How to Make the Best Choice
On average from sunup to sundown a person can make what feels like an infinite number of choices, the good, bad, kind, hurtful, considerate, inconsequential, life-changing, etc. But what kind of choices lead to us having a better day? Over the long haul do we make more positive or negative choices? That’s what we’re talking about this week: the blessing of choice.
Yes, I really meant blessing. When it comes to choosing what to do in a day in most places in the United States you are free to decide to the best of your abilities. We take this freedom for granted. That is, until we brush up against folks who are constrained in their choices. Afghan women for example, who have to do as they’re told by the men in their families, every single day. So yeah, making positive choices in a more mindful manner can lead to a better day, especially when we keep in mind the millions of people who don’t have our options.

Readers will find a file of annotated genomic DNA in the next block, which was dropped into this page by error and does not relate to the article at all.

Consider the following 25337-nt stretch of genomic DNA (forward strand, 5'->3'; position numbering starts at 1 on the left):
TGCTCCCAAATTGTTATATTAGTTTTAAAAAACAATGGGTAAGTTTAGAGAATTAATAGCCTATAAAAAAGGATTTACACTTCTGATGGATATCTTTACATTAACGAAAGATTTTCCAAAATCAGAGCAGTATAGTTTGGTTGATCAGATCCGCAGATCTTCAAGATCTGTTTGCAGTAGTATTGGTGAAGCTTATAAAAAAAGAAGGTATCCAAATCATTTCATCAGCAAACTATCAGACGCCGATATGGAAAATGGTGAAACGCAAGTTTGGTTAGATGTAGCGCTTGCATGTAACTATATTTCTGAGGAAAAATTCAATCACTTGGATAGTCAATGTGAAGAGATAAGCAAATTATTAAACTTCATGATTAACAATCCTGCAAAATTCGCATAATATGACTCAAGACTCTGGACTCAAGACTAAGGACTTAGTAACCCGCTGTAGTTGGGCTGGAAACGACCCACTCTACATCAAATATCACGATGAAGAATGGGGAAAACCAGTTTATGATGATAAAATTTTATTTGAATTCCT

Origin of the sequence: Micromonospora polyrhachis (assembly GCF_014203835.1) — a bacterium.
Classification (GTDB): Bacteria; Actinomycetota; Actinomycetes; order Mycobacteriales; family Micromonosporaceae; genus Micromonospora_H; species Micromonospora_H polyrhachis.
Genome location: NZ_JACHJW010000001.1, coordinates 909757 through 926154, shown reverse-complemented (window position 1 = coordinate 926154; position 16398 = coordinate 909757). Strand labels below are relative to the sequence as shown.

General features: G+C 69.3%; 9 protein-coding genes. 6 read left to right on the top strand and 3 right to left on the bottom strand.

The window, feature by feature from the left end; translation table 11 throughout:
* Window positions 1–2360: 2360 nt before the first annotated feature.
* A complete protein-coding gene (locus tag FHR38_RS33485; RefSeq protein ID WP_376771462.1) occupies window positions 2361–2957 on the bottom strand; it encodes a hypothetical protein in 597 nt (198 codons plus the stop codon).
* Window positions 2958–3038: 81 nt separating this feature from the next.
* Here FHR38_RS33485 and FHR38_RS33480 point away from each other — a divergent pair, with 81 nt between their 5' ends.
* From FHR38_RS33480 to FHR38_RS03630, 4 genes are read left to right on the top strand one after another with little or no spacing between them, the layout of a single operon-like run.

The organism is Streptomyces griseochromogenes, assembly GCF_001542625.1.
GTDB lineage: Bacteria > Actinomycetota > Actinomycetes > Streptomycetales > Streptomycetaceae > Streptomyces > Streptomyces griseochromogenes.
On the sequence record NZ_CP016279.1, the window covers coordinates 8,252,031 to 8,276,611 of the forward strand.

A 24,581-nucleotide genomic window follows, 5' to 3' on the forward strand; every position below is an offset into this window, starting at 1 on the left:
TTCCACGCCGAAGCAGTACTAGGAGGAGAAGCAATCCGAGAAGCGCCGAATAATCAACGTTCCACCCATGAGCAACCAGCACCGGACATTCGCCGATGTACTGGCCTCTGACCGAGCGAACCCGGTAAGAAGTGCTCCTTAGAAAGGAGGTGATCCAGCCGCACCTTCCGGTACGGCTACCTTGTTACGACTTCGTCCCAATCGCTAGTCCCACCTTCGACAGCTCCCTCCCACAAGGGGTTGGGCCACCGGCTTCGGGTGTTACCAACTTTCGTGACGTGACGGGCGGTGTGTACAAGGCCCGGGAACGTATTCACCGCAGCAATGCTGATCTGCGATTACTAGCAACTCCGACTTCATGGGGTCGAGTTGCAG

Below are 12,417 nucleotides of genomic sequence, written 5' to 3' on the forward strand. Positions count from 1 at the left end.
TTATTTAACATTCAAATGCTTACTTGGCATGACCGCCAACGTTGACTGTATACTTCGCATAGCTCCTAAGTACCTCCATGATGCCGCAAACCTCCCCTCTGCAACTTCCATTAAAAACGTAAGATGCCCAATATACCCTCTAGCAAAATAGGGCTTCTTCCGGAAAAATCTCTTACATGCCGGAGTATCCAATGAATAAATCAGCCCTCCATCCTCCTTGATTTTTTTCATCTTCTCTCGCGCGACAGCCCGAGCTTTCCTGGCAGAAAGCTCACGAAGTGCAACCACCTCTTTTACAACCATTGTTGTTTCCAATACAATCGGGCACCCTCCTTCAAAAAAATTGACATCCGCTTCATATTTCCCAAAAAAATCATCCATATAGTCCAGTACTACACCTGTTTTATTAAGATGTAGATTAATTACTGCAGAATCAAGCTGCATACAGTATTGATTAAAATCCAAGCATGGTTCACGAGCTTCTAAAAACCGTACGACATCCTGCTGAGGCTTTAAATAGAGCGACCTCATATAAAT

What are these positive choices? It starts from the moment we roll out of bed. But, before we get started, yes, it takes more effort to be mindful, to police our thoughts, to not follow through on knee-jerk reactions — so much more effort. Negativity is easy. Being indifferent is easy.
Let’s say we’re facing mind-numbing hard work — at home or away – little choices like letting another driver go before you, facing fractious toddlers with patience, not gossiping about co-workers, smiling when you can, sharing your favorite treat — these all lead to you having a better day. How? you say. It all comes down to how you think of yourself at the end of the day. When someone asks, “How was your day?” What’s really being asked is: honey, did you choose wisely today? Did you let other people dictate your emotional response? Did you create loving and kind moments, or the opposite?
Maybe we can think of making positive choices like a challenge. A challenge to make better choices, our own meaningful choices, whatever those might be.